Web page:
The Validity of MCAT Scores in Predicting Students' Performance and Progress in Medical School: Results from a Multisite Study

Joshua T. Hanson, Kevin Busche, Martha L. Elks, Loretta E. Jackson-Williams, Robert A. Liotta, Chad Miller, Cindy A. Morris, Barton Thiessen, Kun Yuan

Research output: Contribution to journalArticlepeer-review

10 Scopus citations


Purpose This is the first multisite investigation of the validity of scores from the current version of the Medical College Admission Test (MCAT) in clerkship and licensure contexts. It examined the predictive validity of MCAT scores and undergraduate grade point averages (UGPAs) for performance in preclerkship and clerkship courses and on the United States Medical Licensing Examination Step 1 and Step 2 Clinical Knowledge examinations. It also studied students' progress in medical school. Method Researchers examined data from 17 U.S. and Canadian MD-granting medical schools for 2016 and 2017 entrants who volunteered for the research and applied with scores from the current MCAT exam. They also examined data for all U.S. medical schools for 2016 and 2017 entrants to regular-MD programs who applied with scores from the current exam. Researchers conducted linear and logistic regression analyses to determine whether MCAT total scores added value beyond UGPAs in predicting medical students' performance and progress. Importantly, they examined the comparability of prediction by sex, race and ethnicity, and socioeconomic status. Results Researchers reported medium to large correlations between MCAT total scores and medical student outcomes. Correlations between total UGPAs and medical student outcomes were similar but slightly lower. When MCAT scores and UGPAs were used together, they predicted student performance and progress better than either alone. Despite differences in average MCAT scores and UGPAs between students who self-identified as White or Asian and those from underrepresented racial and ethnic groups, predictive validity results were comparable. The same was true for students from different socioeconomic backgrounds, and for males and females. Conclusions These data demonstrate that MCAT scores add value to the prediction of medical student performance and progress and that applicants from different backgrounds who enter medical school with similar ranges of MCAT scores and UGPAs perform similarly in the curriculum.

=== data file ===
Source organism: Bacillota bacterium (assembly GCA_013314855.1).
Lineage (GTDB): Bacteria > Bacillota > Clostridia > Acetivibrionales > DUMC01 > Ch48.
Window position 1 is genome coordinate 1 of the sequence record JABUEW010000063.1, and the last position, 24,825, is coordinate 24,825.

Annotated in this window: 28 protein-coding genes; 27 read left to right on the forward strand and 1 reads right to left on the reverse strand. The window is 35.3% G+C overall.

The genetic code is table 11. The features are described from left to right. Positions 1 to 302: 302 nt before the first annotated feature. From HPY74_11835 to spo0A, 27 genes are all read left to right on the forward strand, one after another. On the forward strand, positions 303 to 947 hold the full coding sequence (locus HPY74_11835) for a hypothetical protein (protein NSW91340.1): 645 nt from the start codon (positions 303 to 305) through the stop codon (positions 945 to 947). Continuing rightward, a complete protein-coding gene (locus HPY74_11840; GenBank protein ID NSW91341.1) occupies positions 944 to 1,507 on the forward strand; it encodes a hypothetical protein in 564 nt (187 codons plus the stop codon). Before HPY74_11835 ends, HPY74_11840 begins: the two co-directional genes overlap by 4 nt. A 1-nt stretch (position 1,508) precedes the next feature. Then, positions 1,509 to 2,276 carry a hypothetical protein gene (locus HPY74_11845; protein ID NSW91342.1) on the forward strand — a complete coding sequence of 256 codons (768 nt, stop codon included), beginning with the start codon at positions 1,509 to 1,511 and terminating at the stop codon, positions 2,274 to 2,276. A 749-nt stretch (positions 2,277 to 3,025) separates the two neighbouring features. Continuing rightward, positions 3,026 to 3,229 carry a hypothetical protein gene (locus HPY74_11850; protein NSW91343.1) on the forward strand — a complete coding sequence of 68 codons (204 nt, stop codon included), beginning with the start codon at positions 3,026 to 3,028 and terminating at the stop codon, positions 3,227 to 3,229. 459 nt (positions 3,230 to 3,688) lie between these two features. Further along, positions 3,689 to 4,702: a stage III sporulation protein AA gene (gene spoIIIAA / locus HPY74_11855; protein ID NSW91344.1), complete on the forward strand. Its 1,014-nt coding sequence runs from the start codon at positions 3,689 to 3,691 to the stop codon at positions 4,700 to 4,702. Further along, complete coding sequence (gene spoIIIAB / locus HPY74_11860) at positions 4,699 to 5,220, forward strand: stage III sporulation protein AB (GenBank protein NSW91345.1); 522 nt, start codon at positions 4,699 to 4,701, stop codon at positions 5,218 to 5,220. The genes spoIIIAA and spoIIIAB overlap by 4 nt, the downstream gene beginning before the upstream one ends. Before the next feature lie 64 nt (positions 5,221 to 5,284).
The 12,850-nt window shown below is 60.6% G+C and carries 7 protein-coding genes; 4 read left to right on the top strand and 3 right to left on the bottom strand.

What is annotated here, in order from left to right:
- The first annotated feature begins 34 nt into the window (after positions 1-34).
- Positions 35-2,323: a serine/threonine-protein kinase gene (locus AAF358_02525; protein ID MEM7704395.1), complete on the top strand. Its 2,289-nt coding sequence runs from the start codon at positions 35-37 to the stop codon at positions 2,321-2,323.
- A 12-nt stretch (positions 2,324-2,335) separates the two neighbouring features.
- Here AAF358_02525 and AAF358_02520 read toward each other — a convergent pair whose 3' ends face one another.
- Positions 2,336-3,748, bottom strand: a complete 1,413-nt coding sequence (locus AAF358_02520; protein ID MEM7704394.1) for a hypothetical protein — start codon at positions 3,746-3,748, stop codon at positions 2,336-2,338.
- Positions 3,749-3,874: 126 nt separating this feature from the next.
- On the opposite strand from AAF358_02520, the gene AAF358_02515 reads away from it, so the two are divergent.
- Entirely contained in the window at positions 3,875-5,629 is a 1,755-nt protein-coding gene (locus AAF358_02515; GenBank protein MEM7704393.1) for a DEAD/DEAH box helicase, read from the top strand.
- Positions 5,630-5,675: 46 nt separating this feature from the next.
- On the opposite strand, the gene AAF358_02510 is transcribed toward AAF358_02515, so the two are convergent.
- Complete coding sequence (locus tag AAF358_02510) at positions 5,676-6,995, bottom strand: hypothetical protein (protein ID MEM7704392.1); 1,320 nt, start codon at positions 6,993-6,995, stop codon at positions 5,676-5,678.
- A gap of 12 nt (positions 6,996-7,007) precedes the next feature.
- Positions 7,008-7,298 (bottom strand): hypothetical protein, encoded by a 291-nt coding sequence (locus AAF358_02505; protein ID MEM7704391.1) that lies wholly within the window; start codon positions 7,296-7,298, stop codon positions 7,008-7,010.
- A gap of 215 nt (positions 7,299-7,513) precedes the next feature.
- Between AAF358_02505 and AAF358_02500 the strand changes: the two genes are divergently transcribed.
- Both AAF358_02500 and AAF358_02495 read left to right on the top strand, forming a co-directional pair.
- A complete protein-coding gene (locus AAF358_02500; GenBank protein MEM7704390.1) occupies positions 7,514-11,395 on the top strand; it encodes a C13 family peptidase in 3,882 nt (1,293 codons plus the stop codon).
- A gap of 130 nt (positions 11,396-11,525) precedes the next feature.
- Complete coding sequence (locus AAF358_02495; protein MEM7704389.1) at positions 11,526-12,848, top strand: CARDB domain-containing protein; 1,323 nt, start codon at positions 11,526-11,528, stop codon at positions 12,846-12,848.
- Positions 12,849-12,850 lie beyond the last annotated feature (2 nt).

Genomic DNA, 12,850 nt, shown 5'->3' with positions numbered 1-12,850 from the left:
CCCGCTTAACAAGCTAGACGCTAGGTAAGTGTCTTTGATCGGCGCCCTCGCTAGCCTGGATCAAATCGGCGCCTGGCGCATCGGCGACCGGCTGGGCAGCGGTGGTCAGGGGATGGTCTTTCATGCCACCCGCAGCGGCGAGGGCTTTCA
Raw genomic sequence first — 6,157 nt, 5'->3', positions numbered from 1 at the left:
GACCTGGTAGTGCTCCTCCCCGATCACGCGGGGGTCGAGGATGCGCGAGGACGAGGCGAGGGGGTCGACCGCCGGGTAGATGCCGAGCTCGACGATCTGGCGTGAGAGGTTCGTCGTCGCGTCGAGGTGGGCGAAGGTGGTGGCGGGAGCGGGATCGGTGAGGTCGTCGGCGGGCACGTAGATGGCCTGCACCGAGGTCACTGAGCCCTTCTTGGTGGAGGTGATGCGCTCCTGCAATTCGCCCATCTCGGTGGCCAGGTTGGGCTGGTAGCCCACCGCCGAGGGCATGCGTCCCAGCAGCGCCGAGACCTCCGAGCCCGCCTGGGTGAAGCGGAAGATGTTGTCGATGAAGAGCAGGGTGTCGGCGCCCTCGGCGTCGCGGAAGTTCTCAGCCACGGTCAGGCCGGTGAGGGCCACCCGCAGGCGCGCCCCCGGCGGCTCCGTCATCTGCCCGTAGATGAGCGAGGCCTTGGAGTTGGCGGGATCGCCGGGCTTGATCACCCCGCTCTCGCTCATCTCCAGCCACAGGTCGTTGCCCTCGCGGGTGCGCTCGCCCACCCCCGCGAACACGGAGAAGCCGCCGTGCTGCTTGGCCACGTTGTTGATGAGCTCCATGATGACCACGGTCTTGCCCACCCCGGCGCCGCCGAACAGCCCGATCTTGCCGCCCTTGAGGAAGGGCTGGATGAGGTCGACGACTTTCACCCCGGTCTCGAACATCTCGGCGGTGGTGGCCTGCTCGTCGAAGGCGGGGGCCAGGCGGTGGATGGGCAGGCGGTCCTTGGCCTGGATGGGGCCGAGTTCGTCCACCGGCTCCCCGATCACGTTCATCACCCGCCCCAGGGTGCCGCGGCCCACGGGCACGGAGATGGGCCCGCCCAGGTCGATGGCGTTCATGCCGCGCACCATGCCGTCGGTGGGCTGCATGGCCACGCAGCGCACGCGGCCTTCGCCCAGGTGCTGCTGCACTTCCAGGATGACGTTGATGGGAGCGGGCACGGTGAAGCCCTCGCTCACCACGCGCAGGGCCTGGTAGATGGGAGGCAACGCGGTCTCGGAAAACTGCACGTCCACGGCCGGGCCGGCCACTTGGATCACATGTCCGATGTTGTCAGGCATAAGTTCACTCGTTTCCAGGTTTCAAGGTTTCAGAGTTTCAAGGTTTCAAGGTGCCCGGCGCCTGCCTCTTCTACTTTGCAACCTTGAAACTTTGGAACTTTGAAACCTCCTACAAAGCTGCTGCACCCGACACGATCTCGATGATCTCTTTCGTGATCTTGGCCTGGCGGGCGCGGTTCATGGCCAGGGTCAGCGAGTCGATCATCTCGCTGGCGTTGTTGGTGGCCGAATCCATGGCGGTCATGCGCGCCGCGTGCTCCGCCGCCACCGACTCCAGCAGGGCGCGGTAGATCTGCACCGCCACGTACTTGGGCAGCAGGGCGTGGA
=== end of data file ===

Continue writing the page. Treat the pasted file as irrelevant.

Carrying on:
Original languageEnglish (US)
Pages (from-to)1374-1384
Number of pages11
JournalAcademic Medicine
Issue number9
StatePublished - Sep 1 2022

ASJC Scopus subject areas

  • Education


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